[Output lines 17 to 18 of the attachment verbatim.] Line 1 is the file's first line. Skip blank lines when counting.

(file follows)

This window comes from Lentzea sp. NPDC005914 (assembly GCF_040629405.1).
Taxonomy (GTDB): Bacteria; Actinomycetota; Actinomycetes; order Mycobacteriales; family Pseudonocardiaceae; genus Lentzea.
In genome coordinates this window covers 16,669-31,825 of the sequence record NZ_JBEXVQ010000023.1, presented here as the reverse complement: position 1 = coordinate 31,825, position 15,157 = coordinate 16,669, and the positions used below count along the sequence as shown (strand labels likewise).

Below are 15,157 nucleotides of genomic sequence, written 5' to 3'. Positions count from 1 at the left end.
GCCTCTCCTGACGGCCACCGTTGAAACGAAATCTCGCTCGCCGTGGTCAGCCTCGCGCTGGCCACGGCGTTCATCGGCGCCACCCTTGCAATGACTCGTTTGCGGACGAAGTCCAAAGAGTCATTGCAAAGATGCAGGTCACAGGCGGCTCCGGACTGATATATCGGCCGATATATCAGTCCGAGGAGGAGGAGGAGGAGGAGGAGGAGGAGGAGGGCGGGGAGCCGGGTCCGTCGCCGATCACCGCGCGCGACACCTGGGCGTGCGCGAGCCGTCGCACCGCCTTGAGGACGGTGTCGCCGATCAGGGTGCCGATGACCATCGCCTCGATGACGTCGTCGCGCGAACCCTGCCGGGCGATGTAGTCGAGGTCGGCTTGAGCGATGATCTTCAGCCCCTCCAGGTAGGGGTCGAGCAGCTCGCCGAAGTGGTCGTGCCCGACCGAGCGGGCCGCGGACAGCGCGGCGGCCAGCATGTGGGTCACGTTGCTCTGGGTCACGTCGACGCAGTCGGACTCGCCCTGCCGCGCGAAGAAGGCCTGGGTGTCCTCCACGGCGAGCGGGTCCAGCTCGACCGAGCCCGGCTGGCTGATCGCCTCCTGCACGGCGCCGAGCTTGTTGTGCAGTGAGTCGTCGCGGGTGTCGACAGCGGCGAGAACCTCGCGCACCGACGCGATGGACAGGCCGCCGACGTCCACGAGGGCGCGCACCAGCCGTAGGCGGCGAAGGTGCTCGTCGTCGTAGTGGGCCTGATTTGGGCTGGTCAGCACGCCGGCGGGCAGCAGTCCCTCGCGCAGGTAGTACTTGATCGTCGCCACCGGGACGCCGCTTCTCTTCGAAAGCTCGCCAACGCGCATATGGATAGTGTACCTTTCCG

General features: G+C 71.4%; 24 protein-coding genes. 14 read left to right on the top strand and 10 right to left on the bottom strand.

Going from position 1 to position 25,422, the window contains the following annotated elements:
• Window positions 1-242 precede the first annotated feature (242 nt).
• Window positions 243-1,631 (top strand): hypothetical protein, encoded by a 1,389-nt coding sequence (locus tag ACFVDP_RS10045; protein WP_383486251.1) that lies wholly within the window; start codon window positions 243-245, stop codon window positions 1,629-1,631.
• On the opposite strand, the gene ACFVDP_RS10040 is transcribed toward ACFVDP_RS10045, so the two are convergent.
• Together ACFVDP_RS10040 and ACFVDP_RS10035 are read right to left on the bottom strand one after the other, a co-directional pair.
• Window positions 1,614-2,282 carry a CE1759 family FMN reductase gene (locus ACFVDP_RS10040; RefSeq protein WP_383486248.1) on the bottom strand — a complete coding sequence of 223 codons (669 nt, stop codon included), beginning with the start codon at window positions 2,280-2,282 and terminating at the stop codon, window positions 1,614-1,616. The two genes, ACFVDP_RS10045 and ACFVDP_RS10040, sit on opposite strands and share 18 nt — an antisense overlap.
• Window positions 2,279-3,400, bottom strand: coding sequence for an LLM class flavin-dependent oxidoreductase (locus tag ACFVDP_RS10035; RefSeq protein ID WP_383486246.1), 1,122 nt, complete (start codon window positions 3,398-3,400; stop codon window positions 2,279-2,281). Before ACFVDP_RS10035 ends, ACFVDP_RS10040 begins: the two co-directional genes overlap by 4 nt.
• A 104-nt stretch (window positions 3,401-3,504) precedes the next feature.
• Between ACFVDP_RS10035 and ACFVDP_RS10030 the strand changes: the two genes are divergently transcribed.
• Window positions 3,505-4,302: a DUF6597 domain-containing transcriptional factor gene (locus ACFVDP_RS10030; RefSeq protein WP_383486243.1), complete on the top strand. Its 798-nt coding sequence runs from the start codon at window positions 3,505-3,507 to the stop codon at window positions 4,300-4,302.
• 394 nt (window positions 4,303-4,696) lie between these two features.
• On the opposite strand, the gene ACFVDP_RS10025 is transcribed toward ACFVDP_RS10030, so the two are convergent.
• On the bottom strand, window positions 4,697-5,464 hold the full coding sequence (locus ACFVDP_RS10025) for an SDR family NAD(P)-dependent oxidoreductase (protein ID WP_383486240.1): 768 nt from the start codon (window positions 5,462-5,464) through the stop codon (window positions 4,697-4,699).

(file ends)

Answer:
• 394 nt (window positions 4,303-4,696) lie between these two features.
• On the opposite strand, the gene ACFVDP_RS10025 is transcribed toward ACFVDP_RS10030, so the two are convergent.